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FMA: The Brotherhood Diaries – Episode 52

Kimblee prepares to battle Al.

Ani-Gamers staff writer Ink contributes a weekly column in which he examines the differences between the original Fullmetal Alchemist and its re-telling, Fullmetal Alchemist: Brotherhood. To read previous entries, click here.

Watch Episode 52 – Combined Strength

Al’s (très impressive) battle with Pride and Kimblee in this episode is more than just Philosopher Stone one-upmanship; it’s a battle about choices between characters who have decided to tread the steadfast path of selfishness (Kimblee, Pride) and selflessness (Al, Heinkel, Marcoh). FMA1 never delves too deeply into intent, as most of its characters wear it on their proverbial sleeves. Because all of the main FMA1 characters are looking for resolutions to their own problems, only selfish motives can be derived from their actions. So battles betwixt characters can take on no other connotation than psyche vs. psyche, which is, after all, the heart of FMA1. But FMA2 uses battles as manifestations of confrontation to address conflicts of social and biological evolution.

Depiction of action (fight sequences in general) in FMA2 has always stood way far in front of FMA1, and the aforementioned battle is no different. However, there is a moment that harkens back to FMA1-style battles of psychoanalysis-evoking stratagem. The moment I speak of is Kimblee talking to Al in the midst of a battle, preying on his frustration over lack of choices for himself and his brother (restoring their bodies or saving everyone). But here, FMA2 actually does one better than FMA1 and manages to apply the conversation to a poignant event in the battle: Kimblee’s (second) freeing of Pride from his Earthy prison.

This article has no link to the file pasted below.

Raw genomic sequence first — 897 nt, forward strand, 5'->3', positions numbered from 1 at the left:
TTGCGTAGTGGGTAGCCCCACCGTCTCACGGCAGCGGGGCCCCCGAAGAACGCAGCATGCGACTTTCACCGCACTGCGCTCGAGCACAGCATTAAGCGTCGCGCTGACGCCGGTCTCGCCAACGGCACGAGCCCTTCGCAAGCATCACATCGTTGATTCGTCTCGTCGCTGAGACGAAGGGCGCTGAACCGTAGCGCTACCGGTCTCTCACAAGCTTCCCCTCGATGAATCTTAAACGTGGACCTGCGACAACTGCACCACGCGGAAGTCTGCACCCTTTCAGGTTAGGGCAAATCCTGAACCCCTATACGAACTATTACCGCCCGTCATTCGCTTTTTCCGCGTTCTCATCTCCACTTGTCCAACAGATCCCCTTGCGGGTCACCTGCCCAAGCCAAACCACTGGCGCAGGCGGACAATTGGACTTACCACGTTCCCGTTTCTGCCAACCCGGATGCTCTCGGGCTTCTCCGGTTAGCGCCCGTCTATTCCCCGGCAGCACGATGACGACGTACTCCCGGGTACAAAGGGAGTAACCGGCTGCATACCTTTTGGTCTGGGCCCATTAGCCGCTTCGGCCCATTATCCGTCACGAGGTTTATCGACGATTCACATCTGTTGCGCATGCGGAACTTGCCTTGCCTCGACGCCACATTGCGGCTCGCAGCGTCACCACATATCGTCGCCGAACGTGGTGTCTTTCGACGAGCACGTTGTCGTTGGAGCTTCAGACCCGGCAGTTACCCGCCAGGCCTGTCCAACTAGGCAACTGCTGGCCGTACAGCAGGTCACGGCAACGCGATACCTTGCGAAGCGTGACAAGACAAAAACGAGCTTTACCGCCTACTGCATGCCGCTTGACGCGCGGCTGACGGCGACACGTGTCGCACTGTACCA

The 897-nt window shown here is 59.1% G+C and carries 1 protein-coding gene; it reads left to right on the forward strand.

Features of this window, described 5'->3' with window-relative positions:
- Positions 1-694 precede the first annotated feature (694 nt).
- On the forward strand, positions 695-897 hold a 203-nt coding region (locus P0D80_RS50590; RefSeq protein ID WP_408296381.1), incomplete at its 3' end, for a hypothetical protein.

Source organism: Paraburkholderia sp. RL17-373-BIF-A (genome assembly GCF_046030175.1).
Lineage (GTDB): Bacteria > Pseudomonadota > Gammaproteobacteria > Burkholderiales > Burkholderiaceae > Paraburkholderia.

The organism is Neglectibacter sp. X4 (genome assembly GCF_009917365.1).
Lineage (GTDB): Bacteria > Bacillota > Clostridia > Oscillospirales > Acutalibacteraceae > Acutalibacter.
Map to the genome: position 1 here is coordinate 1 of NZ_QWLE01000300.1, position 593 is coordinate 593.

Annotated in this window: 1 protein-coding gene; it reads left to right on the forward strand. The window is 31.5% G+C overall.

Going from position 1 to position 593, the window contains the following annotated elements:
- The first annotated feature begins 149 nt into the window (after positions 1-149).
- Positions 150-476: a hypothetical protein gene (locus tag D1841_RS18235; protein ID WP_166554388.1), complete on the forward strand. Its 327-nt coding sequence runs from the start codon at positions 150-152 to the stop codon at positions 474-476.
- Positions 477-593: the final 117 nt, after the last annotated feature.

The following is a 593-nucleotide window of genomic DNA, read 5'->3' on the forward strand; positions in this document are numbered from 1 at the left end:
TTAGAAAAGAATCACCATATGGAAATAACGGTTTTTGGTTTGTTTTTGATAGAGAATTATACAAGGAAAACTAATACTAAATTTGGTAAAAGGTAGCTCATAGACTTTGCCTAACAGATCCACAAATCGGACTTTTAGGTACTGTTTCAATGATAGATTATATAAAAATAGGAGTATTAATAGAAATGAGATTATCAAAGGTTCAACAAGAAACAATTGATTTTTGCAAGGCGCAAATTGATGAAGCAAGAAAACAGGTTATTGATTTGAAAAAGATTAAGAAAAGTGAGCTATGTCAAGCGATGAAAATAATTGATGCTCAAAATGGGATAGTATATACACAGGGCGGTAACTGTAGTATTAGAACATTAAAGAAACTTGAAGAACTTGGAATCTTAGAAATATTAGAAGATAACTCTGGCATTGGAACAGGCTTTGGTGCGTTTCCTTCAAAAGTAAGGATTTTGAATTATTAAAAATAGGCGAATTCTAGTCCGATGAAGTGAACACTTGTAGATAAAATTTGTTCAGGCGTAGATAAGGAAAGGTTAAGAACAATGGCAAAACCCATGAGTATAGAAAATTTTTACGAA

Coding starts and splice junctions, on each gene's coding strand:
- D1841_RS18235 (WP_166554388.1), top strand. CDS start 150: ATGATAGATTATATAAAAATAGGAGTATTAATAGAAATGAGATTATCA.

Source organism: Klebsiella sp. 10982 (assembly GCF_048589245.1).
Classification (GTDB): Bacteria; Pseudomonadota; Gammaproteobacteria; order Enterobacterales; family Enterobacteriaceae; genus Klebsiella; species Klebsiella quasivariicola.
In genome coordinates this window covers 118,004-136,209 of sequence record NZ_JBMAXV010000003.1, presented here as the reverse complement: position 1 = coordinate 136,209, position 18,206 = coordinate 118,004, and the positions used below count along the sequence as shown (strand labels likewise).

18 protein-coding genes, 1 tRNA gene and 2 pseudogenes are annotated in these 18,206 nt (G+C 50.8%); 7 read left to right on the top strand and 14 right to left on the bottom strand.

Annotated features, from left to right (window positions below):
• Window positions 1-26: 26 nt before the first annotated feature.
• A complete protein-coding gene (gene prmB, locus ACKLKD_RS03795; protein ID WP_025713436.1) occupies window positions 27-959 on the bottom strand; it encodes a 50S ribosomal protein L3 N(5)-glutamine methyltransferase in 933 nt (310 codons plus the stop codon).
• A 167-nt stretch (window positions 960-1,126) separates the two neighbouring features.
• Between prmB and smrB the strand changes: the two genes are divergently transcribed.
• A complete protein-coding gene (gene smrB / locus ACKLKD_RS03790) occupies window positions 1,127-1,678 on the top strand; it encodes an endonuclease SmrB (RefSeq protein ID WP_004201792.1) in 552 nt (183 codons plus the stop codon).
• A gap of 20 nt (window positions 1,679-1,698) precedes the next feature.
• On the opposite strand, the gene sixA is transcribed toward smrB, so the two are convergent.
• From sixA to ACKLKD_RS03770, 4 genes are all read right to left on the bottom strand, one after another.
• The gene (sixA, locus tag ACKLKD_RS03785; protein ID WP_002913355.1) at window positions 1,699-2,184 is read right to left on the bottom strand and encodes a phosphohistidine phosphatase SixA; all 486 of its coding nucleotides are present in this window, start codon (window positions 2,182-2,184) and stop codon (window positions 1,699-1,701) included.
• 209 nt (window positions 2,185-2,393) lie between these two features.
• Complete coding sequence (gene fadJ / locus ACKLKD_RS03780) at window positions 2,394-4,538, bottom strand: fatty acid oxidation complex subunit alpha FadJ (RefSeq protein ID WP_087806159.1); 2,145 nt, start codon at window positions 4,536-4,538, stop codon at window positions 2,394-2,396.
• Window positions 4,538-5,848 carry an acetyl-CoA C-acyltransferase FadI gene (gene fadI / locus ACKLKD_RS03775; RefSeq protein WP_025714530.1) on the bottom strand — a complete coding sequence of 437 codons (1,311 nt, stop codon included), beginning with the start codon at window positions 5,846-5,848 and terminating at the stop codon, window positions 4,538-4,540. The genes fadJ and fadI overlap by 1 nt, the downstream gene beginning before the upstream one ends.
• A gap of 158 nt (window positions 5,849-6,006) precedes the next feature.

What FMA2 doesn’t manage to get the better of in this episode, concerning FMA1, is background music during the Kimblee and Al fight. I’m assuming the producers wanted something European sounding, something close to a waltz perhaps to show the careful steps between opponents, but the writing carries the conversation so well and with so much tension due to Kimblee’s malicious intent that in truth any background music would be superfluous. So what results is amped-up music that almost mocks the scene with its lighter ambience. FMA1’s scoring was always dead-on — one could say an easy task with a overly dramatic production. The same could be said of FMA1’s lack of in-story pop songs, one of which FMA2 unfortunately decides to impose over a fight between Ed’s crew and the immortal legion. It’s a great shame, because this instance dilutes a tense situation formed from FMA2’s strong sense of battle savvy.

Scar kills Kimblee in FMA1, and seeing as those characters are involved in separate battles in FMA2, that has to mean something right? Indeed. FMA1 uses Scar avenging his brother’s death to further the personal motives behind conflict, while FMA2 has Heinkel (lion chimera) kill Kimblee as part of a demonstrative effort of human tenacity in the face of adversity. Also of note in this battle is the fact that Pride absorbs the mostly-dead Kimblee, which proves the division of values between warring factions by, in essence, showing that Kimblee is considered evil enough to be welcome to “continue living inside of [Pride].” This act can also be paralleled to hosts swallowing a Philosopher’s Stone and, outside the realm of FMA, reminds me of a scene from the movie “The Prophesy,” where the angel Gabriel is sent to collect the most evil human soul to lead their faction to victory.

As always, both featured battles (Ed/Pride/Kimblee and Olivier/Alex/Sloth) are well thought-out and executed, with some wonderful transitions between them. Aside from being adrenaline-inducing candy however, Olivier’s battle features a point where, confronted by Amestrian soldiers after Alex Louis immobilizes Sloth, she attempts to turn ordinary soldiers against their blind patriotism. This manages to keep in line with FMA2s sociopolitical aims and only manages to add to the tense tone of the battle (instead of detracting from it). This proportioning of time dedicated to addressing nominal soldiers is further extended to one of FMA2’s more minor supporting characters, Yoki, who finally gets to play hero while also offering the comic relief.

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